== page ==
Consuming 3–6 servings of whole grains daily can contribute to total fiber intake, which has been shown to improve blood cholesterol levels and lower the risk of heart disease. One serving can include 1 slice of whole grain bread, 1/2 cup cooked brown rice, or 1/2 cup cooked oatmeal.


buckwheat whole grains

Legumes

Studies show that consumption of legumes four or more times per week is associated with a 22% lower risk of heart disease. Beans, peas, and lentils are especially high in a type of fiber known as viscous soluble fiber which binds to cholesterol to reduce levels in the blood, preventing the risk of heart disease. Research shows that consumption of approximately one serving (½ cooked cup) of legumes per day may help to significantly lower LDL cholesterol.


yellow lentils

Fruits & Vegetables

Consumption of 10 servings of fruits and vegetables per day has been linked to a 28% lower risk of cardiovascular disease. Fruits and vegetables are particularly rich in vitamin C and in beta-carotene (the plant-based form of vitamin A). These essential nutrients act as antioxidants in the body, scavenging free radicals and helping to slow down or prevent atherosclerosis by reducing the buildup of plaque from cholesterol and other substances in the arteries.


vegetables in the grocery store

Nuts & Seeds

Research finds that people who regularly eat nuts are less likely to have heart attacks or die from heart disease than those who rarely eat them. Nuts contain unsaturated fatty acids such as monounsaturated (almonds) and omega 3 fats (walnuts) that can help decrease inflammation and protect the heart. Studies show that consumption of peanuts and tree nuts (two or more times per week) and walnuts (one or more times per week), is associated with a 13%-19% lower risk of cardiovascular disease. If you're allergic to nuts, seeds, like chia seeds, flaxseed meal, hemp seeds, and pumpkin seeds offer similar nutritional benefits.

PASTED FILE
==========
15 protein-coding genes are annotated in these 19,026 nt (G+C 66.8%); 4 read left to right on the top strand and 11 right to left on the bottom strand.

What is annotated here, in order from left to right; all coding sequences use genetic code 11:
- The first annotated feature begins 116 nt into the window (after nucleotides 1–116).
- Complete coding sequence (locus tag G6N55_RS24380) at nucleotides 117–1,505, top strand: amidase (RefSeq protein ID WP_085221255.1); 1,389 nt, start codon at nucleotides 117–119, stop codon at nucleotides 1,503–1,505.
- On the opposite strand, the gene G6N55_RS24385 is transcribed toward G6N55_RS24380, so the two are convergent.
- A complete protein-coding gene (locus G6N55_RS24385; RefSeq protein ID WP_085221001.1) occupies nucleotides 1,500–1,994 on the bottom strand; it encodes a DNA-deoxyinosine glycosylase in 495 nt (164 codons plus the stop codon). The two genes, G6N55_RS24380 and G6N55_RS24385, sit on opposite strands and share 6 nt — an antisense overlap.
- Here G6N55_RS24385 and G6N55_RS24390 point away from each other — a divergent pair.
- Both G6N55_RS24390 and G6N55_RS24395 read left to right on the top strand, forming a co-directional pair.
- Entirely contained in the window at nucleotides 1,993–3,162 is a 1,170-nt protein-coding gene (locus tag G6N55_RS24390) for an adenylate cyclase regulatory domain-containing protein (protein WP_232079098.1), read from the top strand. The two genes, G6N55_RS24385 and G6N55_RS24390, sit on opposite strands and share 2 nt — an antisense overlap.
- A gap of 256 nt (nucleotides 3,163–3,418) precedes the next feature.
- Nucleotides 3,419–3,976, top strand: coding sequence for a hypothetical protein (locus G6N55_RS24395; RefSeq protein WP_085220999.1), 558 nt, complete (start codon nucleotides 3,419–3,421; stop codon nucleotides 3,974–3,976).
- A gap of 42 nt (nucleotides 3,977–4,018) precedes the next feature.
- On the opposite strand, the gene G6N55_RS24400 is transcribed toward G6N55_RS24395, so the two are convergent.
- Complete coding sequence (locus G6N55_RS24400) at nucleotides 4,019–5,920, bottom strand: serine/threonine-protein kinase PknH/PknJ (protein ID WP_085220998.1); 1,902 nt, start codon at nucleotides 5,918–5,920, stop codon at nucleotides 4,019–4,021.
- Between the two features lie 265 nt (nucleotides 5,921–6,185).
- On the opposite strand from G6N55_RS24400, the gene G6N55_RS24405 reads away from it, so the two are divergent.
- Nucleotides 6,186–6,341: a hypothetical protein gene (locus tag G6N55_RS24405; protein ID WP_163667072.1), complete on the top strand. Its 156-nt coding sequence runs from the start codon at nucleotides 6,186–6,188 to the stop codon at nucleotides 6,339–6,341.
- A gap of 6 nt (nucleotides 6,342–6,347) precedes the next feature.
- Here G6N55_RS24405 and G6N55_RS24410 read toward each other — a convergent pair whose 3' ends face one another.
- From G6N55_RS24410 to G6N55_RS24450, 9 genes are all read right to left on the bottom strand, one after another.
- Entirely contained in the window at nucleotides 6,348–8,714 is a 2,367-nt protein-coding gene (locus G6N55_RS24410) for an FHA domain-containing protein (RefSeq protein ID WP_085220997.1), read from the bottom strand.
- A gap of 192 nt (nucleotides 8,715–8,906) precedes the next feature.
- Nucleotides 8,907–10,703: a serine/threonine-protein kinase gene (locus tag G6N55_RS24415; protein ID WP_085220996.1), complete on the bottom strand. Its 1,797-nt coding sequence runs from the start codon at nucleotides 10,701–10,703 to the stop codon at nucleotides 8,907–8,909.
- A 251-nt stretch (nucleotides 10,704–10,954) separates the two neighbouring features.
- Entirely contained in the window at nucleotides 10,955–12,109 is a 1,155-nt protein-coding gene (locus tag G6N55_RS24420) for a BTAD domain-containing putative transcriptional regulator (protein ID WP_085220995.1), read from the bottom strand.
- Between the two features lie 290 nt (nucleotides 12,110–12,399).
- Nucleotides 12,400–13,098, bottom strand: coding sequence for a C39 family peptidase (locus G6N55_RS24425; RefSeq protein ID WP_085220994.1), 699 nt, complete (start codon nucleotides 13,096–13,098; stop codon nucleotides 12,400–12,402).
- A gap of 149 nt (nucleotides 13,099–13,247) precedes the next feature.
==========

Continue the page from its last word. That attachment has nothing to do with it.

almonds


5 Ways to Add More Plant-Based Foods to Your Plate

  1. Elevate your salad from just a side of leafy greens to a satisfying meal by adding whole grains, beans, fruit, nuts and seeds to it.

  2. Make a smoothie that includes a variety of plant-based foods like leafy greens, berries, seeds, and oats.

  3. Swap out meat with beans one or two days a week as an alternative protein source.

  4. Simply add more plants to your plate. Add leafy greens and tomato to a sandwich. Layer avocado toast with nuts and seeds. Add veggies to pasta sauce.

  5. Snack smartly by enjoying hummus and veggies, apple and nut or seed butter, or homemade oat, nut, and seed bars.


grain bowl or salad bowl

As we commemorate Women's History Month, let us reaffirm our commitment to prioritizing women's health and well-being. By fostering awareness, advocating for equitable access to healthcare, and embracing proactive lifestyle choices like plant-based eating, we empower women to lead heart-healthy lives. Together, let us celebrate the resilience, strength, and enduring legacy of women, ensuring that their health remains a cornerstone of progress and prosperity.



nutrition and dietetic student

My name is Aakifah Shaikh and I am a student in the Coordinated Program in Nutrition at GSU. I am passionate about inspiring and helping others to make healthier lifestyle choices. As a Registered Dietitian, I would like to practice in the area of Women's Health, delving into the health conditions that are unique to women. I hope you enjoyed reading this blog post as much as I enjoyed creating it!



1 Comment


Guest
May 09